To the manners born ...
A SCHOOL has been praised by Ofsted for the behaviour of its children, its teaching and leadership. St Mary s CoE School, in Wintringham Road, St Neots, was also complimented for the way it integrates members of the travelling community into the school. H
A SCHOOL has been praised by Ofsted for the behaviour of its children, its teaching and leadership.
St Mary's CoE School, in Wintringham Road, St Neots, was also complimented for the way it integrates members of the travelling community into the school.
Headteacher Mary Barnard was described as being "tireless in her efforts to help pupils achieve their best".
Mrs Barnard said: "We are delighted with what was a very good report. We have moved on as a school and have focused on giving children a broader curriculum.
You may also want to watch:
"The inspection was carried out at a time when staff and pupils were tired at the end of a long term but the behaviour of the children was excellent."
Teaching at all stages was described as good by inspectors, though the report recommended lessons at foundation stage (ages 3-5) should be less formal.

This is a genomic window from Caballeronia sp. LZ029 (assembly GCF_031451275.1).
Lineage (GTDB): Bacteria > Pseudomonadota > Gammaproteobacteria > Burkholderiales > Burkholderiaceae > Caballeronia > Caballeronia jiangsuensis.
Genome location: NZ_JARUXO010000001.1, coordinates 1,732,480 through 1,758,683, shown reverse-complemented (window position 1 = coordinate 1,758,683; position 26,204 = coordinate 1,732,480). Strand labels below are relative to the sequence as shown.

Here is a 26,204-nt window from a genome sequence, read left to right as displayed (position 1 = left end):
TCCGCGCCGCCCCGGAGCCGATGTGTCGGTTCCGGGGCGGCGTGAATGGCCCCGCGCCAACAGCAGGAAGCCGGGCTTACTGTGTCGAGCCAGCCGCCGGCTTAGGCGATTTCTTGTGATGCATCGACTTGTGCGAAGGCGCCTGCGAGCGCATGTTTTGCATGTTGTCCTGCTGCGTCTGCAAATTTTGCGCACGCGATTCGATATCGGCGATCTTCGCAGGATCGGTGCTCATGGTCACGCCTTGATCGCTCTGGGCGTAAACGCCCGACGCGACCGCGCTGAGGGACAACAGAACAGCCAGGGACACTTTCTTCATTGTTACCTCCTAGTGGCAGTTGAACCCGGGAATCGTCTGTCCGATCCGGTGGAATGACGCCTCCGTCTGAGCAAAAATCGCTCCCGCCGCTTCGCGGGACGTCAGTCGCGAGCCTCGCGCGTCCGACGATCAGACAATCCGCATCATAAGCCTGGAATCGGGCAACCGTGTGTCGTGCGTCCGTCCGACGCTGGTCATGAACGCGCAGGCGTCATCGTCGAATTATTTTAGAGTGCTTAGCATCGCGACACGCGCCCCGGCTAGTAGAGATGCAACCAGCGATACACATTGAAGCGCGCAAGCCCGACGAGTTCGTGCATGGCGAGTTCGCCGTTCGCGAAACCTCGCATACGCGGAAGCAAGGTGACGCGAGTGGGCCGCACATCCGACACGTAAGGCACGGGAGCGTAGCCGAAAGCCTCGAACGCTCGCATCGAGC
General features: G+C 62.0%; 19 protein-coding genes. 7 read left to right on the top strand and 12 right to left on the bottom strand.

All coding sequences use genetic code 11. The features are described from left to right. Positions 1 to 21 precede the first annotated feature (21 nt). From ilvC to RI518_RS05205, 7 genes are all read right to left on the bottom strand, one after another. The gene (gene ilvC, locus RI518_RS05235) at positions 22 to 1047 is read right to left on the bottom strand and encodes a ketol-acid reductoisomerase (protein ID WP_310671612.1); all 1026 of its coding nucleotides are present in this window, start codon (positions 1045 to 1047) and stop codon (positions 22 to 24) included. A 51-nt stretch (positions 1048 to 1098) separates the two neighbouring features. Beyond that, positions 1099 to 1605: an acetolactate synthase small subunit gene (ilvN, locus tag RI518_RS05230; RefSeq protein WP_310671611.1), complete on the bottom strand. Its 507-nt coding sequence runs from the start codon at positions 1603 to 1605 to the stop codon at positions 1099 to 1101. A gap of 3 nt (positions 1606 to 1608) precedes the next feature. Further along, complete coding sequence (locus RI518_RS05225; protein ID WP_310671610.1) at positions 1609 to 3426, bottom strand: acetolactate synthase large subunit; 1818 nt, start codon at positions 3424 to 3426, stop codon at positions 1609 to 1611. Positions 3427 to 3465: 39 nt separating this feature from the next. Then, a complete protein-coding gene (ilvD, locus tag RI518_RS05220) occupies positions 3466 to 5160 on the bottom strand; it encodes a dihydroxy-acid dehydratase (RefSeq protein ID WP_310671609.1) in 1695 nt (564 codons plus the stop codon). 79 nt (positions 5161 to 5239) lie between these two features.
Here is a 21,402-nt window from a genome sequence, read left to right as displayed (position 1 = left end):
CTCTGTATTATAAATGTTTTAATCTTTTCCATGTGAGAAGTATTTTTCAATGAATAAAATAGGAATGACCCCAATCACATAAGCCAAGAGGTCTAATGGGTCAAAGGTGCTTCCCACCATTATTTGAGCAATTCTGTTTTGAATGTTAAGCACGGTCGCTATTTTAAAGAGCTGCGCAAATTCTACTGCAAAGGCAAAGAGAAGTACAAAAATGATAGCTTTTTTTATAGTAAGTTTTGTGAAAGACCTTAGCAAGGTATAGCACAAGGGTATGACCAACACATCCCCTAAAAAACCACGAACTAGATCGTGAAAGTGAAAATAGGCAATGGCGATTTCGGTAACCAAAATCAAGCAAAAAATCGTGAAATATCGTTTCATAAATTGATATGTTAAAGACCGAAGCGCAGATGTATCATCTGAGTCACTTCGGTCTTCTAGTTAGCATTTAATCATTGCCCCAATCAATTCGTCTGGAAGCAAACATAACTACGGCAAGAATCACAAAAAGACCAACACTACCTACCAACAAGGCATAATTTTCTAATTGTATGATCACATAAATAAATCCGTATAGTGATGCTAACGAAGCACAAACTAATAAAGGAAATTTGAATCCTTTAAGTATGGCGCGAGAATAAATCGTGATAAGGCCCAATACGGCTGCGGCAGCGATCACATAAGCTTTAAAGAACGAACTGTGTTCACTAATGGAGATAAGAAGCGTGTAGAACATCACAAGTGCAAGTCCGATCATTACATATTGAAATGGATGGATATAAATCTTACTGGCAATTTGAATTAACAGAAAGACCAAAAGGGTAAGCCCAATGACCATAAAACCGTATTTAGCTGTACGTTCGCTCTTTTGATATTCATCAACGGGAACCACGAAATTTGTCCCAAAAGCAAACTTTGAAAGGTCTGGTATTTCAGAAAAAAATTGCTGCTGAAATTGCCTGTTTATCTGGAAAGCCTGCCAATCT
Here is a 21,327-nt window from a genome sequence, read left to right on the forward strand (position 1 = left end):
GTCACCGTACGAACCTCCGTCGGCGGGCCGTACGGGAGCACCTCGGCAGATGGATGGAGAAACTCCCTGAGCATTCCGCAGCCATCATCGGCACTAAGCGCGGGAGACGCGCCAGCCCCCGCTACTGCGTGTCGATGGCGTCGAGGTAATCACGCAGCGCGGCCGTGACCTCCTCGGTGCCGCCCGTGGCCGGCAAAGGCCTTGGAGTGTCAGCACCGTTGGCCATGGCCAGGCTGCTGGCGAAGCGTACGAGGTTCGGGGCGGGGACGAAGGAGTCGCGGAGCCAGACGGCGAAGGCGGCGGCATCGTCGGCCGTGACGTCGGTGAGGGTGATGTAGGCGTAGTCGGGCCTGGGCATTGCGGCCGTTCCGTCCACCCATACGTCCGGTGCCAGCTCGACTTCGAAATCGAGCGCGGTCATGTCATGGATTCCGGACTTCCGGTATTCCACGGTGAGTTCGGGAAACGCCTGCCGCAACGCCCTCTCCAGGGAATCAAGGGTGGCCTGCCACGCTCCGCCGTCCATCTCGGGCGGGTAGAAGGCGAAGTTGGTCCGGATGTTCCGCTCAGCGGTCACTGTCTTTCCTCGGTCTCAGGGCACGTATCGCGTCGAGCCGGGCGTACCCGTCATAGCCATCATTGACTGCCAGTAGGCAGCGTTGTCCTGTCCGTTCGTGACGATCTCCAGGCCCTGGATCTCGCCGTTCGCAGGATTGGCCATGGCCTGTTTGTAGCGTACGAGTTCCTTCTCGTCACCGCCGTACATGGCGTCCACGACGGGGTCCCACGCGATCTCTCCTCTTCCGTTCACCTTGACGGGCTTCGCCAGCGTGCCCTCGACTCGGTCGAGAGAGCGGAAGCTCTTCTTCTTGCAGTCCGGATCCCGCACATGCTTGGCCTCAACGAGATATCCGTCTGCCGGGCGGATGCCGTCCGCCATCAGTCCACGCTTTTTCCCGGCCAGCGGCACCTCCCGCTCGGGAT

- 1 Huntingdon home to one of the most 'luxurious' breakfasts in the UK
- 2 Giant elephant and free rides at Huntingdon Fun Day
- 3 Sewer network improvements in £600k investment for St Neots
- 4 Huntingdon 'predator' jailed for raping woman at his home
- 5 Pigeons still roosting on old A14 bridge despite preventative mesh
- 6 Widow, 80, cleans blocked drain in Buckden after 'several floods'
- 7 Four dogs rescued after being abandoned on A14
- 8 Visiting to resume at Hinchingbrooke Hospital
- 9 Group charged in connection with Rutland Cycling burglary
- 10 Rural theft cost Cambridgeshire £2 million in 2020
Children at the school with learning difficulties are being well taught and are achieving well, the report said.
Bullying at the school was said to be virtually non-existent, while the 'vast majority' of pupil behaviour was described as exemplary.
Inspectors said that the school, which has 204 pupils aged from 3 to 11, has taken special steps to integrate children from the travelling community.
Measures include a club to enable children from the travelling community access to computers and a parent from the community working within the school.
Mrs Barnard said: "Some of the traveller families are now in the second or third generation at the school and they are extremely well-integrated into the community."
The headteacher, who has been at the school for seven years, was praised for her strong links with parents, and for managing and leading the school well.
Areas for improvement recommended were to raise standards in speaking and writing and partially to reorganise the management structure.